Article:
The Government has announced a new temporary work visa process to help 25-30,000 businesses "get the workers they need".
The changes, in response to the country's skill shortages, include introducing an employer-led framework, negotiating and introducing sector agreements to plan for future workforce needs and reinstating the ability for lower-paid workers to bring their families to New Zealand.
Minister of Immigration Iain Lees-Galloway announced the plans during a visit to Cantabria Rest Home in Rotorua today.
"Together, these changes represent a significant shift in the way our temporary work visa system operates," Lees-Galloway said.
"It will make the process of hiring a foreign worker easier and more straightforward. It will also provide more certainty for employers due to upfront checks, while also increasing expectations on employers to train and employ more New Zealanders.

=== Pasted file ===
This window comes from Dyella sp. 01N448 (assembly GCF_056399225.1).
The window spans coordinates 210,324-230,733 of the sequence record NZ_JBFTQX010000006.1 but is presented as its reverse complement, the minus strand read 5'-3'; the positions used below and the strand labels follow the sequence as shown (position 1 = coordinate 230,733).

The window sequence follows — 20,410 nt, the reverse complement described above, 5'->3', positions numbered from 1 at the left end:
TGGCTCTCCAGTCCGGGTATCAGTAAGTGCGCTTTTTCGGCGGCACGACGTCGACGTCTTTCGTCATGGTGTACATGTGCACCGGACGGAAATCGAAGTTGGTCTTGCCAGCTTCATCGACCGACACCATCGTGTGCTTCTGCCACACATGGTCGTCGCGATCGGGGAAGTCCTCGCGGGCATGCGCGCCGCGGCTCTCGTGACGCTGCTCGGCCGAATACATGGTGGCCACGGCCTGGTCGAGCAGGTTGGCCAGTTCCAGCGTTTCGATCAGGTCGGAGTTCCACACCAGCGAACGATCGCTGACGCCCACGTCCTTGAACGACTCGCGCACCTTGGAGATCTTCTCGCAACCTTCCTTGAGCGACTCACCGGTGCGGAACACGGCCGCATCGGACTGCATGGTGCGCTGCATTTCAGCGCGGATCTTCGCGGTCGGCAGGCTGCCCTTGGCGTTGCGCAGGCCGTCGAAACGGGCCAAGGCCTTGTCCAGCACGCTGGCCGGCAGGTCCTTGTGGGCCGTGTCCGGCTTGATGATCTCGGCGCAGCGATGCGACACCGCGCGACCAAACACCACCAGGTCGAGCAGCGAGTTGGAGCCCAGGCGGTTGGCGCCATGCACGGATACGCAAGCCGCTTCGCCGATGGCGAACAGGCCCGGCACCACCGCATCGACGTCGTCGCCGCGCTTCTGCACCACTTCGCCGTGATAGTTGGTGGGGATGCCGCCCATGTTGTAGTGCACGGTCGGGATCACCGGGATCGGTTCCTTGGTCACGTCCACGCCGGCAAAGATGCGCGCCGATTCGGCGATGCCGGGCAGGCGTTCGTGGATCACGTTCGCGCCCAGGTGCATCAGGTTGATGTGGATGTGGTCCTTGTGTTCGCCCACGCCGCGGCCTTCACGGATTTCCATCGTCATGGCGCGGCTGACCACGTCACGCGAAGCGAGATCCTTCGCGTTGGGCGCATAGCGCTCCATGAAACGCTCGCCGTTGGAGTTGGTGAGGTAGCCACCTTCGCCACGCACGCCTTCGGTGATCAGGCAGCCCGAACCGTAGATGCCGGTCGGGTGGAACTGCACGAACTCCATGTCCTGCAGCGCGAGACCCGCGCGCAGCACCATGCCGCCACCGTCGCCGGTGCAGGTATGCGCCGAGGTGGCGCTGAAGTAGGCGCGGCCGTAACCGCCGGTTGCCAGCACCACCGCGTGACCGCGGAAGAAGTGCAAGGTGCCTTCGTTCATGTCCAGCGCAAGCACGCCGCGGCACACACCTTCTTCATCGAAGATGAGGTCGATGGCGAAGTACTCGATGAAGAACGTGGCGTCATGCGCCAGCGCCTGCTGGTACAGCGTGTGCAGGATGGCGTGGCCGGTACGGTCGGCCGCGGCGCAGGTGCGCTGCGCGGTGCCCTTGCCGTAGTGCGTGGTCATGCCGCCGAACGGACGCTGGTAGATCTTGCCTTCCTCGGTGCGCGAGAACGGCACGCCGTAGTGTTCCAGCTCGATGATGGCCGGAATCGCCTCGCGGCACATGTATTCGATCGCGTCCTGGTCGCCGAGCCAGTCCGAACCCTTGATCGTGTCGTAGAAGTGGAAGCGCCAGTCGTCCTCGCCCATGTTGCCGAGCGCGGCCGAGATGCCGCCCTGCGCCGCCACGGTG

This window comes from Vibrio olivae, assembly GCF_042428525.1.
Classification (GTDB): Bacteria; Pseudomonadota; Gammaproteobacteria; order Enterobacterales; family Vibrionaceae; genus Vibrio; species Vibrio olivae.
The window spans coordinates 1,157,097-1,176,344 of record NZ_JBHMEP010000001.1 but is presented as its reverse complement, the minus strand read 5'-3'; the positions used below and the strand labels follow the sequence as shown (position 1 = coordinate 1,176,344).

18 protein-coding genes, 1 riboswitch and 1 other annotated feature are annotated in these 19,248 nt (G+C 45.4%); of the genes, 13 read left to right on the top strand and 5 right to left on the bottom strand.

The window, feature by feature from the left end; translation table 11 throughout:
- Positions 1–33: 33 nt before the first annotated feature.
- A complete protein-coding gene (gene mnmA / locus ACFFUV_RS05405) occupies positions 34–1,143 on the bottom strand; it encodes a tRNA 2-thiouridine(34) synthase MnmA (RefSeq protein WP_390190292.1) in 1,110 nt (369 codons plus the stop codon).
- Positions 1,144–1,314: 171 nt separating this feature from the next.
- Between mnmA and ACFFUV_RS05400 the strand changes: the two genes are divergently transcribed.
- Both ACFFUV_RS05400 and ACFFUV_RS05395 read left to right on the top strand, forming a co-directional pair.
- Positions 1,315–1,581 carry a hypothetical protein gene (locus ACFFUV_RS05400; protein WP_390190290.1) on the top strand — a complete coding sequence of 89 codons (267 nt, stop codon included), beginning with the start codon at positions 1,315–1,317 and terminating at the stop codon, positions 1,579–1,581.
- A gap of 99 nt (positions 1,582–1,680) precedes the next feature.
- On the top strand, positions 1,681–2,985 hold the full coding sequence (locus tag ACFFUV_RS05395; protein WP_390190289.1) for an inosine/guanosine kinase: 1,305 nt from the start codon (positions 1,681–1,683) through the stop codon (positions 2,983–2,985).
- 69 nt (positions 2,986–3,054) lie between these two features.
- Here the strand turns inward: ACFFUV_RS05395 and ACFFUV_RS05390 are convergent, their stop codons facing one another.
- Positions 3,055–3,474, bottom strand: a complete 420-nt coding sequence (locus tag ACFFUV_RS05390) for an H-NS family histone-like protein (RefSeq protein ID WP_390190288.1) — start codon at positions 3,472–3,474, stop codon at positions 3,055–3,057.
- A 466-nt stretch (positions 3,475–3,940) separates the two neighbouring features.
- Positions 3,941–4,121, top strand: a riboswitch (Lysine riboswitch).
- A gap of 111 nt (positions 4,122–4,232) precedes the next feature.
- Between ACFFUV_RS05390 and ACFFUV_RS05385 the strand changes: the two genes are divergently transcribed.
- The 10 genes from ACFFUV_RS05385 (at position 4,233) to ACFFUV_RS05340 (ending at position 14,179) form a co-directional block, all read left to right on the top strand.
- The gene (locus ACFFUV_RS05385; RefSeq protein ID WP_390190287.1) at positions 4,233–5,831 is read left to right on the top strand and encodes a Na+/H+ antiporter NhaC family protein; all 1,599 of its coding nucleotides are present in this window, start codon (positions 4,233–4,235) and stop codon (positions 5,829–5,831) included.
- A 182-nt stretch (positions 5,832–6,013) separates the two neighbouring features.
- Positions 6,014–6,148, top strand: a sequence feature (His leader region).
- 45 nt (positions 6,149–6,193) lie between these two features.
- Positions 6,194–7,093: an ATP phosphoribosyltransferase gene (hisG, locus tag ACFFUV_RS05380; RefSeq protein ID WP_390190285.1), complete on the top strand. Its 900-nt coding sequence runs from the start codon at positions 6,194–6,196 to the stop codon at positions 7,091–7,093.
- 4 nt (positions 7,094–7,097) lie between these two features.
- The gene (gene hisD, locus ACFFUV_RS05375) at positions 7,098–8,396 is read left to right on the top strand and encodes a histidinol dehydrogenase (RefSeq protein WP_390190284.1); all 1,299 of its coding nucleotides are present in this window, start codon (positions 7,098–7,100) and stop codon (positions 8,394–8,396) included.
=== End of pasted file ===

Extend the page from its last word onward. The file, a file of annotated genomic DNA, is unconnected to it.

"The new employer-assisted temporary work visa process is more streamlined and less complex, replacing six visa categories with one temporary work visa, and it ensures there is an employer check, a job check and a worker check," Lees-Galloway said.
"The process allows us to ensure foreign workers are only recruited for genuine shortages, helps us reduce exploitation, and creates better connections between immigration, education and welfare systems.
Lees-Galloway said the new visa system would require all employers to be accredited and would give employers more certainty about their ability to hire a foreign worker earlier in the application process.
The change follows public consultation held between December last year and March 2019, when 947 submissions were received.
Currently, there are more than 54,000 workers on the main employer-assisted work visa – the essential skills visa.